All About Circuits > Volume III > 3.12.5 Photo diodes

Thread Starter


Joined Dec 12, 2015
Not quite sure of the intent of the sentence:

Light entering the top of the photodiode stack fall off exponentially in with depth of the silicon.

But this may be correct:

The intensity of the light entering the top of the photodiode stack falls off exponentially as a function of depth.

Hasan Yahya

Joined Nov 10, 2015
I just highlight the grammar of the text "stack falls off" consisting of two verbs. According to grammar If two verbs in a queue, the second verb must have added with "to" as preposition. So "stack falls off " should be written as " stack to fall off ". Is it useful ?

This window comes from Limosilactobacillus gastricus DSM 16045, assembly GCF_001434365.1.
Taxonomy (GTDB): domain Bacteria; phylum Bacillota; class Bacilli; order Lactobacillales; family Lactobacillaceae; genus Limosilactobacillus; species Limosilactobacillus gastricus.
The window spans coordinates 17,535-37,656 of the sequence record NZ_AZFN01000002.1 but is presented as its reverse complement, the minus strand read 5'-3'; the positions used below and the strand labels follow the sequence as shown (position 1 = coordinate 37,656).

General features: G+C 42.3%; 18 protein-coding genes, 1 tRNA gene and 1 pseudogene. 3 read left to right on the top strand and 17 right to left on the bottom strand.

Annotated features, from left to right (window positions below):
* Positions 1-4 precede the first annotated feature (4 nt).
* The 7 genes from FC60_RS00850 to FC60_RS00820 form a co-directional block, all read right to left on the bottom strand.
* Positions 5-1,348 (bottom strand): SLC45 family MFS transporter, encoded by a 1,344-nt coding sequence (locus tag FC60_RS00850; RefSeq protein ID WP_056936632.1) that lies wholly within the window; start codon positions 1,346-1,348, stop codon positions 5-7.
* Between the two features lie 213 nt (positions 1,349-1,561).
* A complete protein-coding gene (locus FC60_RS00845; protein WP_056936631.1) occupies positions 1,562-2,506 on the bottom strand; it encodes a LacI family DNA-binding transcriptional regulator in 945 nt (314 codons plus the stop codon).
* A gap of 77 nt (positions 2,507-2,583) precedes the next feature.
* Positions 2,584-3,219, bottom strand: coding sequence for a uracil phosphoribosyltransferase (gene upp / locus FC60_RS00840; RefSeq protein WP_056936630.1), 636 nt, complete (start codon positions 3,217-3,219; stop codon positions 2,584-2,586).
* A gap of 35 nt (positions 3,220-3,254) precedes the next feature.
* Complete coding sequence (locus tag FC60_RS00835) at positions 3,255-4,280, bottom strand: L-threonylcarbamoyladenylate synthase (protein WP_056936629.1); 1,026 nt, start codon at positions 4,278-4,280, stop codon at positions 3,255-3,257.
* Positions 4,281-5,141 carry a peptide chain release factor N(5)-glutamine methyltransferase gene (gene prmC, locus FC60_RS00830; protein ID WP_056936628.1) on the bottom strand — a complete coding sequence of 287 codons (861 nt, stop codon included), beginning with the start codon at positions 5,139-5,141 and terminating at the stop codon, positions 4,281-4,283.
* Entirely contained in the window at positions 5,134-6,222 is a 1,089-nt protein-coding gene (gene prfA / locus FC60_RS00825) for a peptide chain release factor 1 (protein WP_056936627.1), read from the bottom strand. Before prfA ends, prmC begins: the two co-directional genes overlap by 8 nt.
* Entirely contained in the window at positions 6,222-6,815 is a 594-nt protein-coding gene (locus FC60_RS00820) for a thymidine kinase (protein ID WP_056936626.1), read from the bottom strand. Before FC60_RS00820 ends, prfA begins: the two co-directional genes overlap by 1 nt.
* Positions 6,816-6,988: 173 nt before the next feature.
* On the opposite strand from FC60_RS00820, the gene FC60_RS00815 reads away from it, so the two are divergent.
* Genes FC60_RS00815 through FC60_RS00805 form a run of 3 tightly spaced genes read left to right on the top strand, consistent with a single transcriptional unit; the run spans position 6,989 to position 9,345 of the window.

Joined Mar 31, 2012
I'm most certainly NOT a grammar expert, but is "off" really a verb here? Or perhaps I would be better served stepping back and asking what are the two verbs in question here? It certainly isn't "stack", since that is clearly a noun.

If using "stack to fall off" then the sentence is makes little sense because it doesn't give any indication of what is causing it to fall off. You would need to write something like:

"Proportional absorption of light as it passes through causes the intensity in the photodiode stack to fall of exponentially as a function of depth."

I had to force things in order to use the exact phrase you recommend and I think I probably committed some other grammar sin in doing so.

I see the basic sentence being, "The intensity falls off exponentially."

What falls off exponentially? The intensity of the light.

What light? The light entering the photodiode stack.

Exponential with respect to what? With respect to depth within the stack.

So to address all of those questions in one sentence, I think the recommended sentence works well.